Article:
Summer is here, and people across the northern hemisphere are ready to hit the pool. For millennia, humans have been re-creating natural swimming holes in forms ranging from ancient baths to 20th-century British lidos to the kidney-shaped plastic-lined pools of contemporary suburban America.
We’ve done so for different purposes, too, from leisure and play to holistic healing to fitness and sport. Then there’s the aesthetic draw – pools have long inspired artists, from the painters capturing images of bathers to filmmakers creating iconic scenes below the surface.
A new book, The Swimming Pool in Photography, by Francis Hodgson ($55, Hatje Cantz), looks at the pool specifically through the lens of photographers, showcasing more than 200 works by such artists as Henri Cartier-Bresson, Emma Hartvig, and Larry Sultan. Here, we peek at a few images from the book’s pages, transporting ourselves to bygone eras or the dreamy vacation homes of today.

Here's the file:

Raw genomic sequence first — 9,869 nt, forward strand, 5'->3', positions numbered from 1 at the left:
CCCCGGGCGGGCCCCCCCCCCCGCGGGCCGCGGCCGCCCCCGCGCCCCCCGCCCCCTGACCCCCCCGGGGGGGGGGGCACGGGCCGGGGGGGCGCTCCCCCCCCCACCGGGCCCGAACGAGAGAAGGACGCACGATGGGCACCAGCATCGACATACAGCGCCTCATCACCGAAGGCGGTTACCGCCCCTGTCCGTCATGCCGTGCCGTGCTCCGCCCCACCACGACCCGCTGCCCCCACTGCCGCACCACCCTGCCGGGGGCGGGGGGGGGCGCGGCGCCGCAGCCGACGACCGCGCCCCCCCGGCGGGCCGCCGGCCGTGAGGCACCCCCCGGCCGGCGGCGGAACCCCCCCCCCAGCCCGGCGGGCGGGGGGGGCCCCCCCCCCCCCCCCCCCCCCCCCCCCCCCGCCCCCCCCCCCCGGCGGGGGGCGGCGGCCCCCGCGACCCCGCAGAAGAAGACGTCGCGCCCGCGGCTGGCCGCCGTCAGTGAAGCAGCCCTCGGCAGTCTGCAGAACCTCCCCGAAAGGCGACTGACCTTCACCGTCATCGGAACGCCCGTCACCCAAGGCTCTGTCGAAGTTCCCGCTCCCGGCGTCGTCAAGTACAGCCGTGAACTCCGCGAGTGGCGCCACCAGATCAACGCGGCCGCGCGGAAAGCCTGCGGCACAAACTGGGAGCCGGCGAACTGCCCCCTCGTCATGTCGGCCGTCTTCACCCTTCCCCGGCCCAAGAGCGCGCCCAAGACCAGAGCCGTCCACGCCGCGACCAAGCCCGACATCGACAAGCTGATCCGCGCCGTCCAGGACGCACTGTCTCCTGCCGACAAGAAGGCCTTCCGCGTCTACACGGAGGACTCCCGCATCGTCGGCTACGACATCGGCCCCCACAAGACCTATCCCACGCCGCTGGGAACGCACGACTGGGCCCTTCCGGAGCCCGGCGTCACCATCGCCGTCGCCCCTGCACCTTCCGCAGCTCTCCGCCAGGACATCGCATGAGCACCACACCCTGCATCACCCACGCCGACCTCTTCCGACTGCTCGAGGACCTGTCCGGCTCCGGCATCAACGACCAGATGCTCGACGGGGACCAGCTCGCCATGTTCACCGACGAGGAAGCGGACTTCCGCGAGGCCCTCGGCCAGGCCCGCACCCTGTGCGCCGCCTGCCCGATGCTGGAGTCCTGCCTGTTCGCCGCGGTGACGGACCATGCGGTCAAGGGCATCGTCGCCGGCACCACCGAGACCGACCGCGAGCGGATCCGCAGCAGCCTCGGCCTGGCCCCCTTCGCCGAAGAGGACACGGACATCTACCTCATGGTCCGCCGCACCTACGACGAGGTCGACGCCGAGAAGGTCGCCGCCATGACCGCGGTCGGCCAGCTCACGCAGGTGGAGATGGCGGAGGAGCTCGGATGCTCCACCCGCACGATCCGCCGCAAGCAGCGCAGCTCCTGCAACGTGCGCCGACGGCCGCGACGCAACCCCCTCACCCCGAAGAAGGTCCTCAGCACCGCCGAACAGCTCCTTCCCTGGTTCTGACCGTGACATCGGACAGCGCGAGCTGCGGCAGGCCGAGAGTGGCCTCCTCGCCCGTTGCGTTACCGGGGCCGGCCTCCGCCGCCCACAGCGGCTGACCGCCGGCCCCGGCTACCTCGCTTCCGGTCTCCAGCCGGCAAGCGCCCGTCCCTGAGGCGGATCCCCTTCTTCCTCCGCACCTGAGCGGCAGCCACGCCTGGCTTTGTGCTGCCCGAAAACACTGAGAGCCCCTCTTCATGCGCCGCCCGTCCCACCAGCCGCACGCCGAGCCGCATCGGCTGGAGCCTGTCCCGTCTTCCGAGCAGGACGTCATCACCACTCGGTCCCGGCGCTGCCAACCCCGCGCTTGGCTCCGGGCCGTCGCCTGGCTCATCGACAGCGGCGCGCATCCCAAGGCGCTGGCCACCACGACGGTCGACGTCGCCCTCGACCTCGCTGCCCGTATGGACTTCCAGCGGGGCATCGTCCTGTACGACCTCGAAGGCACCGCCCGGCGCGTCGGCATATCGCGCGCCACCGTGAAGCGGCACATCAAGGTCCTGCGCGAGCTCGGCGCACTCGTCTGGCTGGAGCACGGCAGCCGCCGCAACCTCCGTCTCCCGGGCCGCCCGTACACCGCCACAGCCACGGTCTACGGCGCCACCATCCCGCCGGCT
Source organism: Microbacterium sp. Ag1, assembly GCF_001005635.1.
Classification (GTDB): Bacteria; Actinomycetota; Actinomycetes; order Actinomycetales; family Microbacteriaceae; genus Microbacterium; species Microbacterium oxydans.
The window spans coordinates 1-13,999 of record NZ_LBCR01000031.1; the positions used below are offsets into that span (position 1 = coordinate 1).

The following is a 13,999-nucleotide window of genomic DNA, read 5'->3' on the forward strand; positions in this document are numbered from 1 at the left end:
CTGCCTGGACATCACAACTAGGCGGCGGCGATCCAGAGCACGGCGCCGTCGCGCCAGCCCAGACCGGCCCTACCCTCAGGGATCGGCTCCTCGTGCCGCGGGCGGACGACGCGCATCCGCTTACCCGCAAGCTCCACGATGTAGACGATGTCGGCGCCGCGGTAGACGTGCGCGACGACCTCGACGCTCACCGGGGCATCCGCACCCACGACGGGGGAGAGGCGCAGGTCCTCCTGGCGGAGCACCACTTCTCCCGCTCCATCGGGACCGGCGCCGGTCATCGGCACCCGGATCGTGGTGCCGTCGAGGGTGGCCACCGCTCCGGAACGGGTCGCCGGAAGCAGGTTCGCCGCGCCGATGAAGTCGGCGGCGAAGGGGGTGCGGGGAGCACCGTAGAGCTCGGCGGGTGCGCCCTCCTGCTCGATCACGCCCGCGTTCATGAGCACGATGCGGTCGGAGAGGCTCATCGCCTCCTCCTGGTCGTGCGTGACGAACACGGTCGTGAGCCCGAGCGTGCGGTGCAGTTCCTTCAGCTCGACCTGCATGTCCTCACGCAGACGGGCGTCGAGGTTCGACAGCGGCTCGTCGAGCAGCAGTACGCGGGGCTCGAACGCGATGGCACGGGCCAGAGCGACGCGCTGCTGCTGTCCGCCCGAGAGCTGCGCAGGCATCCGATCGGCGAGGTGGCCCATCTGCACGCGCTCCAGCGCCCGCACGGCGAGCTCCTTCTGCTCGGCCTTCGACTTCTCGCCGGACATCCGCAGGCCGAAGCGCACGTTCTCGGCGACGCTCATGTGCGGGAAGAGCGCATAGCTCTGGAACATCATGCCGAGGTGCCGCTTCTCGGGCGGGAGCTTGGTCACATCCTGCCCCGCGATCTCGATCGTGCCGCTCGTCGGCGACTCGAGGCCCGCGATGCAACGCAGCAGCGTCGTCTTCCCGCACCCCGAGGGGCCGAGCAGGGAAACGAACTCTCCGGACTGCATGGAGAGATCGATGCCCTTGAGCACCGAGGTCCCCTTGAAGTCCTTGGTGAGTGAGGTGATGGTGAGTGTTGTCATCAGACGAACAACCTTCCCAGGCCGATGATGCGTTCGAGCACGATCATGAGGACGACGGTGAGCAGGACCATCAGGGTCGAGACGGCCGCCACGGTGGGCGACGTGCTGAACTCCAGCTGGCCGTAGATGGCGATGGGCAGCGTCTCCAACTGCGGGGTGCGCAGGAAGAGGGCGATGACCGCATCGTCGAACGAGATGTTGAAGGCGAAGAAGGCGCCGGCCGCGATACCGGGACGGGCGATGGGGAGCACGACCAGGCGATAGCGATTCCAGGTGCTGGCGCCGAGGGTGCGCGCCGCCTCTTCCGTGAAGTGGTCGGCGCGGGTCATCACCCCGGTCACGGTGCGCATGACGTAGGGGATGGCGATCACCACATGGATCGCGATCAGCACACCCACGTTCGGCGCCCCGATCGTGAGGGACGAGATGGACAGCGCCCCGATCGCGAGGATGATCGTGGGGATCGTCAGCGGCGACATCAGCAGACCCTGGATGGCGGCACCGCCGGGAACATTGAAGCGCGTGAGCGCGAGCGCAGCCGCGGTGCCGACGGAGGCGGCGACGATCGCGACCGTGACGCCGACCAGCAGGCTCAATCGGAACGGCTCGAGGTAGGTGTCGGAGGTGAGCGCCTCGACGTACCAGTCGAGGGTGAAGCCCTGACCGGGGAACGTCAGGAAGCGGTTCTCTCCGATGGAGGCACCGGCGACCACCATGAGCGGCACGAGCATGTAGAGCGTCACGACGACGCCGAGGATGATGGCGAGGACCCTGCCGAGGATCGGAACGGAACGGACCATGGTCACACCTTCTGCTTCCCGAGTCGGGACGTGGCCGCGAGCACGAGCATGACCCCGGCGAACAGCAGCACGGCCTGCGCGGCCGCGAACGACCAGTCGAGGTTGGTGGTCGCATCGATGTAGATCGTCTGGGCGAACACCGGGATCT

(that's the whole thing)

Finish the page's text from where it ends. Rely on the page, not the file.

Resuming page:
This photo, taken in 1961, wasn’t staged. A drunk driver mistakenly “parked” his car in his swimming pool.
An unnamed woman reclines poolside in the 1950s.
Blandine Fagedet dives into the Georges Vallerey pool in Paris in 1962 as part of a diving contest. She won.
Photographer Diego Opazo captures this moment at a cliffside home designed by Fran Silvestre Arquitectos.
Sunbathers lie by the Deligny pool in Paris.
Girls line an indoor pool at the Mount Vernon Seminary in Washington, D.C.
Dudley Williams and her son, Dag, swim in a hotel pool in Vail, Colorado.